Manqoba Nxumalo
Manqoba Nxumalo

The loyalty we have to soccer teams is the same as we have to the ANC

In the past few days I have been asking myself why I get peeved each time I discuss the performance of my dearest club with my fellow Manchester United supporters. Oftentimes I find myself wondering why everyone does not see that David Moyes is technically inept, a minnow and completely out of sync as manager of the club. Those who claim to be hardened Manchester United fans never stop reminding me that when Ferguson took over in 1986 he was one game away from being booted out but patience saw him become the greatest English club manager in history. Of course this is a false assertion meant to assuage all of us frustrated with Moyes’s clear lack of vision and technical ineptitude.

I always remind the blind Manchester United fans that Ferguson took a middle table club and made it a champion team. What is Moyes doing? Taking a champion club and making it a mid-table team. Yes, it is too early to judge him but his few games in charge have shown all the hallmarks of a team taking over the position that Liverpool has been occupying in the last 15 years.

In refusing the argument about giving Moyes time I always posit that the stakes are now different to what they were 27 years ago, the game has become more competitive and demanding. A Liverpool friend of mine cautioned that I must show my loyalty to the team and not criticise it as I often do on Twitter. He says when supporting teams, loyalty is important. Now therein lies the rub.

I am clearly frustrated with Moyes. I do not like him because I think he is a shrimp for a club as huge as Manchester United, he is making my favourite team a mini-Everton, he makes disparaging comments and most of all did not buy players during the transfer window, only to bitch about the lack of depth in the squad a few months later.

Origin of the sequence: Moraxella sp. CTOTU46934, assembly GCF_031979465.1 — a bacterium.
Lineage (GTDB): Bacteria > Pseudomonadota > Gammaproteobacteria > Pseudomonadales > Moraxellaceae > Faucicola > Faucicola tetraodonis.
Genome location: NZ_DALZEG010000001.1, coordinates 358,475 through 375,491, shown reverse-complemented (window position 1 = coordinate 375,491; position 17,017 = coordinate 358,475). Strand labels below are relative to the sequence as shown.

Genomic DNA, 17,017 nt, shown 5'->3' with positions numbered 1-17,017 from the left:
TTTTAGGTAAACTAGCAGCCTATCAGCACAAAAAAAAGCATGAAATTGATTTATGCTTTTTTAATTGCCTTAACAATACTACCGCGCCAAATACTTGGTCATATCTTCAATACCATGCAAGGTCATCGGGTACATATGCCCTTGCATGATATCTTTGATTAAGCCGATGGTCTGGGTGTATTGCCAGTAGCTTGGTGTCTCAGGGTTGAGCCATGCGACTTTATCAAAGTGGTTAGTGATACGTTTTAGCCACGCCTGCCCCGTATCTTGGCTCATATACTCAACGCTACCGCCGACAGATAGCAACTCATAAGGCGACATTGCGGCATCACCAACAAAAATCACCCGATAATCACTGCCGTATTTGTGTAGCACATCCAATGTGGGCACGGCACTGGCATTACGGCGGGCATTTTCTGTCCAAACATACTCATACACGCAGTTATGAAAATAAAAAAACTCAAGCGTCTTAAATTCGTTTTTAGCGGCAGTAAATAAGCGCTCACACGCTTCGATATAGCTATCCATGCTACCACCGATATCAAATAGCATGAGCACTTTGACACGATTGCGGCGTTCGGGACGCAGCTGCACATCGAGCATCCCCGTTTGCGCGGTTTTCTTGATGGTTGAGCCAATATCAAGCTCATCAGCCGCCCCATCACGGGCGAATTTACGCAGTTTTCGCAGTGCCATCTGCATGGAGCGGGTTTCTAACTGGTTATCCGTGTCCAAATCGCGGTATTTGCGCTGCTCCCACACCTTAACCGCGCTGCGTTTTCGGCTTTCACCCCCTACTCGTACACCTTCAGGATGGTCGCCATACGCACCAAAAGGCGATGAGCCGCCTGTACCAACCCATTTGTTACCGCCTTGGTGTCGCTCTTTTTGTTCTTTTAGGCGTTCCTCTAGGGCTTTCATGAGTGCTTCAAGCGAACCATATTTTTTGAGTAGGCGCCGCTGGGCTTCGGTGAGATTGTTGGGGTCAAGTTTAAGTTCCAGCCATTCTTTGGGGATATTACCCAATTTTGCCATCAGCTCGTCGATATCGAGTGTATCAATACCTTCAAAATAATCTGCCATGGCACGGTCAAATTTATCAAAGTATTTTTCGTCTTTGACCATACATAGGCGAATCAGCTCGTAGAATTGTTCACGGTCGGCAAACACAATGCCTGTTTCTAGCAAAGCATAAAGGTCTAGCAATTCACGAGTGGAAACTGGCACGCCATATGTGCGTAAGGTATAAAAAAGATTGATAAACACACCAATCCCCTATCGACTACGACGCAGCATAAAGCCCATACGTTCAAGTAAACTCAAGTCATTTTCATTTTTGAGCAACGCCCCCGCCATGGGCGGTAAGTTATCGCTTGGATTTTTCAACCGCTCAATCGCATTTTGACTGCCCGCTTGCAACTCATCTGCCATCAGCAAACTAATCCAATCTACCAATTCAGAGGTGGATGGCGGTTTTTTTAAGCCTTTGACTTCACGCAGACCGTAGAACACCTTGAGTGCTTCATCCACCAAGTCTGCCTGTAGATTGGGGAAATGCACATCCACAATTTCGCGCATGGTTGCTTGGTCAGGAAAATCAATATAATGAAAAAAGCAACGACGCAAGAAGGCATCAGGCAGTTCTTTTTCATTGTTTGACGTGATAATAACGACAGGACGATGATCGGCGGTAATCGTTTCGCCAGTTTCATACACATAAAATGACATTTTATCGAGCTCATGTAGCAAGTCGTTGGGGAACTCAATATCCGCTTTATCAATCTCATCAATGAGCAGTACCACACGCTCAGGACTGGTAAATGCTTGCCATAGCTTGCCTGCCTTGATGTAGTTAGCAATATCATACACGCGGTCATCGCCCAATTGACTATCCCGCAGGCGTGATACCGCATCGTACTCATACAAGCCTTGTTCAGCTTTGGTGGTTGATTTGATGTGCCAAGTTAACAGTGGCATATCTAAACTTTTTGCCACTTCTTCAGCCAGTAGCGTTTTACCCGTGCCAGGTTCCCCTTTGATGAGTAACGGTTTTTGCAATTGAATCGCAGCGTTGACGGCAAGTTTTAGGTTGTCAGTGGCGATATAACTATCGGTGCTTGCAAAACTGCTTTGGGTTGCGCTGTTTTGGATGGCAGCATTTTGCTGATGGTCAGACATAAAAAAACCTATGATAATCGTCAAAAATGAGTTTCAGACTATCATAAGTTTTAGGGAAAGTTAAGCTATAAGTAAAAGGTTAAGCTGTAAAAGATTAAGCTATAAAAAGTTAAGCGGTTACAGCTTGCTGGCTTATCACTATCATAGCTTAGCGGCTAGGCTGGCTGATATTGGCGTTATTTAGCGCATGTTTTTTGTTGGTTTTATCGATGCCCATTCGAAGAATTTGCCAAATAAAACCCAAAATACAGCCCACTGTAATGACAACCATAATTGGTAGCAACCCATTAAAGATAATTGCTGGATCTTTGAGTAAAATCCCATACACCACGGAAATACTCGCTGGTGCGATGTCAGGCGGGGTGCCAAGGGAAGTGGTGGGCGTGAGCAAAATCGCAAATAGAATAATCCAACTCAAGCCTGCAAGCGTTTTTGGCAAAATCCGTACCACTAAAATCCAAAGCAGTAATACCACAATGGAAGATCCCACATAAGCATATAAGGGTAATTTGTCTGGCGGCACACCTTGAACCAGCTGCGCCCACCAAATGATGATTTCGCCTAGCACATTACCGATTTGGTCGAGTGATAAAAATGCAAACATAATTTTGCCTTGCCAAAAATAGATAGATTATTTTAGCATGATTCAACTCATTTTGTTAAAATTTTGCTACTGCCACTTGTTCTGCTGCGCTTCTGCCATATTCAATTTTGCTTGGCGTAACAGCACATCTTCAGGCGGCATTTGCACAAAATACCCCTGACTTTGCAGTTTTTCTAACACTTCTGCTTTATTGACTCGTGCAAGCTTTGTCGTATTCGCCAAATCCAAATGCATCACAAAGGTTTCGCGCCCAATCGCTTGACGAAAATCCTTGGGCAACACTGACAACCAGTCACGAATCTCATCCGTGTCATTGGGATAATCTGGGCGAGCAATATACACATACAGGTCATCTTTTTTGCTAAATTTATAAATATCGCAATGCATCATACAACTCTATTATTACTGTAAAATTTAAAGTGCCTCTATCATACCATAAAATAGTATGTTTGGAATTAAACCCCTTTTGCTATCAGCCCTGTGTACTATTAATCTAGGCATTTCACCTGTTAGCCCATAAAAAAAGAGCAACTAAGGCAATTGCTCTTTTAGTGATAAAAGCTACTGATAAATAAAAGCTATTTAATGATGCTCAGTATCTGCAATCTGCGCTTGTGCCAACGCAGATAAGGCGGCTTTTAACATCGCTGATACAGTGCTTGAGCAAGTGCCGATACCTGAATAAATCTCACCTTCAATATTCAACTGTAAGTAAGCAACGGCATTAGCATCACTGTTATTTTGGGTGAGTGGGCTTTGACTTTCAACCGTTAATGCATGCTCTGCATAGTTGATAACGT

With all these frustrations, why am I not leaving Manchester United to support perhaps Arsenal? What keeps me enchanted with the team despite my sheer unhappiness? I have been asking myself these questions because I could easily support another club and only come back once the team is doing better. But I don’t. I figured out it’s this thing called loyalty. Yes I can be frustrated with my team’s abject performance but save for a few rants on Twitter, I never contemplate leaving it. I’d rather be a silent supporter and pretend I don’t care than announce my divorce with the club.

Which leads me to the next question. Are the feelings I have for Manchester United what most unhappy ANC members have for the ruling party? Does this explain why people will complain and criticise the ANC in private, and of late in public, but still vote for it next year? Is loyalty the single reason why we find ourselves stuck in situations where we are clearly unhappy but are afraid of letting go, because of the fear of an uncertain future?